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What Does It Take To Be A Landlord?


Do you dream of owning an investment property? Maybe even several? The idea of a steady monthly income is appealing, and today’s low interest rates and rising real estate prices make the idea even more attractive. Investing in a rental property can be profitable, but it’s not without risks.


Advantages of owning a rental property

Regular monthly income. Rent collected, minus your expenses, means a steady, predictable cash flow.

Appreciation. While you can’t guarantee that the price of your property will increase, historically, real estate has appreciated over time.

Tax deduction. You can deduct certain related expenses from your gross rental income. These include mortgage interest, property taxes, insurance, maintenance costs, property management fees and utility bills (unless the utilities are your tenant’s responsibility). If your expenses end up exceeding your rental income in a given year, you may be able to deduct this loss from any other sources of income you have, provided you have a reasonable expectation of profit.


Disadvantages of owning a rental property

Responsibilities of being a landlord. You’ll have to deal with repairs (sometimes on an emergency basis), collecting rent and, sometimes, difficult tenants. You can hire a property manager to handle most of these responsibilities, but this will cut into your monthly income.

Selling is not always easy. Depending on market conditions, it can be tricky to sell real estate, especially rental property. And you’ll need to factor in the costs of a real estate agent and legal fees.

Routine and unexpected expenses. Owning a property can be expensive. Aside from your down payment and mortgage, what you spend on utilities, maintenance, repairs and upgrades really adds up. Budget 2% of the purchase price of your property for maintenance and repairs. You’ll also need a rainy day fund to cover operating costs if your property is vacated and you don’t find new tenants immediately.

Rental income is taxable. Your net rental income is included in your taxable income for the year. What’s more, this extra taxable income might make you subject to a higher marginal tax rate, which would have you paying more tax on every additional dollar earned. The rental income could also reduce your entitlement to government benefits such as Old Age Security.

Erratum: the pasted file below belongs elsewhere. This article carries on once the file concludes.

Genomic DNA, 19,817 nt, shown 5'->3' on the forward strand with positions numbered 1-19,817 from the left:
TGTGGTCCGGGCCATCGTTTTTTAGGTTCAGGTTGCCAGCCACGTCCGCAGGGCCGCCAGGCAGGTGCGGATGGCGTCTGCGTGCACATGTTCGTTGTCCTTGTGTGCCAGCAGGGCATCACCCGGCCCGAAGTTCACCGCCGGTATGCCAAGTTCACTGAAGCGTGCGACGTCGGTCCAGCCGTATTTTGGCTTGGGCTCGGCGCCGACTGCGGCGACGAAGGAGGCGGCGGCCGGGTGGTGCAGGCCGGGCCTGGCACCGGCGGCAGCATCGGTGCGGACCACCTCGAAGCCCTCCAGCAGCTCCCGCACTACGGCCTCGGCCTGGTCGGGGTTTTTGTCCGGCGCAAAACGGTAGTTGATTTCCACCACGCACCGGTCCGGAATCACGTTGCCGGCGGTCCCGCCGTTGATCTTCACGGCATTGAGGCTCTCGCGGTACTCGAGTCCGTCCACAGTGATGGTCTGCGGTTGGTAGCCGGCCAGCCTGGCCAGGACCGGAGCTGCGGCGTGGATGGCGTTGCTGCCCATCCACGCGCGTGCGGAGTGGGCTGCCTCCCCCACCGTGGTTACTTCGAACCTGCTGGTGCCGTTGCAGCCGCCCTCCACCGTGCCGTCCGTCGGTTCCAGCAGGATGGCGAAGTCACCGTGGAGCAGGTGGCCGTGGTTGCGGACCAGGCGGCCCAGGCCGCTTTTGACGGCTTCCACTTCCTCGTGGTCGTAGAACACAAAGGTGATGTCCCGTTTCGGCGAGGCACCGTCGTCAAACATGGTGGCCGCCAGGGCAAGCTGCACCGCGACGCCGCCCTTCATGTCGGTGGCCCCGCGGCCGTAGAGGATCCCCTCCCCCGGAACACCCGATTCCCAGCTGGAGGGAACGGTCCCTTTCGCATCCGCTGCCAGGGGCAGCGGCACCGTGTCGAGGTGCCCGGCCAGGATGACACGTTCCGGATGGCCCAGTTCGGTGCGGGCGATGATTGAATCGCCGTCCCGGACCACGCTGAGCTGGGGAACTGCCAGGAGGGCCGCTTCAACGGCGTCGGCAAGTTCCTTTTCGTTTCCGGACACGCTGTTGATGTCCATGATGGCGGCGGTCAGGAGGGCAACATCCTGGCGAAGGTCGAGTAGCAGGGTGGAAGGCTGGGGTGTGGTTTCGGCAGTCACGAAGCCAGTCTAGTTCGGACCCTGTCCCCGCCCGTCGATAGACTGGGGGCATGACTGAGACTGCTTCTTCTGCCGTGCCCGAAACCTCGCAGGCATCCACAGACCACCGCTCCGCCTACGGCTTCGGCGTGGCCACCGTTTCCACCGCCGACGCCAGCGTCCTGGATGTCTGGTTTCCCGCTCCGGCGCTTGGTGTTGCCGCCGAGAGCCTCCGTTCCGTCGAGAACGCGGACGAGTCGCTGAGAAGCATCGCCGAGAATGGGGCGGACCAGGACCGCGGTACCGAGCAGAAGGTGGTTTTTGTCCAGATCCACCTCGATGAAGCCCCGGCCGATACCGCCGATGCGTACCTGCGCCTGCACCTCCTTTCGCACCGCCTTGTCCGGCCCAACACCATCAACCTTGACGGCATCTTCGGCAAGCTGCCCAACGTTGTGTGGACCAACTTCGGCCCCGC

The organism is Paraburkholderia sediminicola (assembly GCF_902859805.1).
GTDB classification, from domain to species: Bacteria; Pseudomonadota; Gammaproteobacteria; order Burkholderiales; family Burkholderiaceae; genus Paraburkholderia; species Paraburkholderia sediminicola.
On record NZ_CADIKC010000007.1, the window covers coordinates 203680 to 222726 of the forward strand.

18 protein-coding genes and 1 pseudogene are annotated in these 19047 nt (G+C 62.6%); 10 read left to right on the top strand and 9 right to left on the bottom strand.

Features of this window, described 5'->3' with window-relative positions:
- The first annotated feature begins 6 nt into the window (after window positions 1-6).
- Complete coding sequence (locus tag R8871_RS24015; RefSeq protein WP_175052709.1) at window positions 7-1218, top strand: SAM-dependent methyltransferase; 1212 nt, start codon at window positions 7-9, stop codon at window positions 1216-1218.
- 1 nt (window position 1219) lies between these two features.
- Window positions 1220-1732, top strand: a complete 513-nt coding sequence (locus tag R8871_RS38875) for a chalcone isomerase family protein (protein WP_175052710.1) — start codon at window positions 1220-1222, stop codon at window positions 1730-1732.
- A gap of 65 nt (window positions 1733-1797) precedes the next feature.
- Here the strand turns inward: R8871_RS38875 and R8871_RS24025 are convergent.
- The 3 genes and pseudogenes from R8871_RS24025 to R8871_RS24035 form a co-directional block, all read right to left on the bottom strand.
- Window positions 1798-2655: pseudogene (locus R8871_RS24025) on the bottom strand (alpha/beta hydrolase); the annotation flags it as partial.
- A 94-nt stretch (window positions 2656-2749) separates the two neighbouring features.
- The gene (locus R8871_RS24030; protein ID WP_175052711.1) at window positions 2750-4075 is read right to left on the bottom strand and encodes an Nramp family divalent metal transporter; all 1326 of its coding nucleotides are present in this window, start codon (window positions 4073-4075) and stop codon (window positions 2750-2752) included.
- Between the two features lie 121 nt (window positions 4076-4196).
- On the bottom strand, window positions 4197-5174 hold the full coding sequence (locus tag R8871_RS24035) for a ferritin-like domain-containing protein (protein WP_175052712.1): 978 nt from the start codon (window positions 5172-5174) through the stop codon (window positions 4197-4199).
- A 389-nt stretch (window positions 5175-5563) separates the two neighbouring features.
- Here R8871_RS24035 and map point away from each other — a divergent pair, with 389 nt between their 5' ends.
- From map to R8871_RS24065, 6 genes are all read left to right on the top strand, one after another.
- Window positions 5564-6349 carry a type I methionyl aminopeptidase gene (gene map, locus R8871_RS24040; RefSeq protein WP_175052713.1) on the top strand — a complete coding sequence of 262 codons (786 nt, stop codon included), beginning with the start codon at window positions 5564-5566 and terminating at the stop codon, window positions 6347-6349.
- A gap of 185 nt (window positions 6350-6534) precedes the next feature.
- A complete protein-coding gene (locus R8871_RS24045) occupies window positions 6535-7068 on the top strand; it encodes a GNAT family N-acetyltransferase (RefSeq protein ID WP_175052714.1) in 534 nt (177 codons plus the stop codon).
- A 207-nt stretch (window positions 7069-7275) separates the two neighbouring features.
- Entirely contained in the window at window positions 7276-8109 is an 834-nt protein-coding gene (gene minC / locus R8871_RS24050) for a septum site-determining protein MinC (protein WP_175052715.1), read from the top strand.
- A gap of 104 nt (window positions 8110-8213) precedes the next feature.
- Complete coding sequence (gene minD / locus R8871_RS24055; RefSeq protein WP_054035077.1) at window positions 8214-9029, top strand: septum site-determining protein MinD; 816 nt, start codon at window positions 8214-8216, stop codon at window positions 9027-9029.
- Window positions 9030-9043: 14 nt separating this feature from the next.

Seven tips when buying rental property

If you've decided to take the plunge into the investment property market, consider these tips first.

Get your finances in order. Determine what you can afford to buy. Canada’s mortgage rules dictate that you must come up with a minimum down payment of 20% for a small rental property (i.e., one to four units). This minimum does not apply if you occupy part of the property.

Assemble a team. Buying a rental property takes a team of professionals, real estate agent, lawyer, mortgage specialist, appraiser, home inspector and insurance agent.

Research average rents and ideal locations. Do some research on the area you’re considering. You best bet is to buy where there are good jobs and population growth. Find out what the going rents are.

Choose an appropriate mortgage. Your advisor will help you find the right mortgage solution to fit your financial needs.

Don’t forget about insurance. Like your home, a rental property is a valuable asset. Choosing the proper insurance can protect your property from the financial impact of an unforeseen event.

Consider hiring a property manager. Not everyone has the time to respond to tenants and deal with repairs — especially emergency situations. While the cost of hiring a property manager — usually 8%-10% of your rent revenue — will cut into your monthly income, it will also reduce your stress level.

Educate yourself on landlord-tenant laws. Good tenants are hard to find. A property manager will market your property and screen potential tenants, but if you’re going it alone, you’ll need to get up to speed on what your rights and responsibilities are.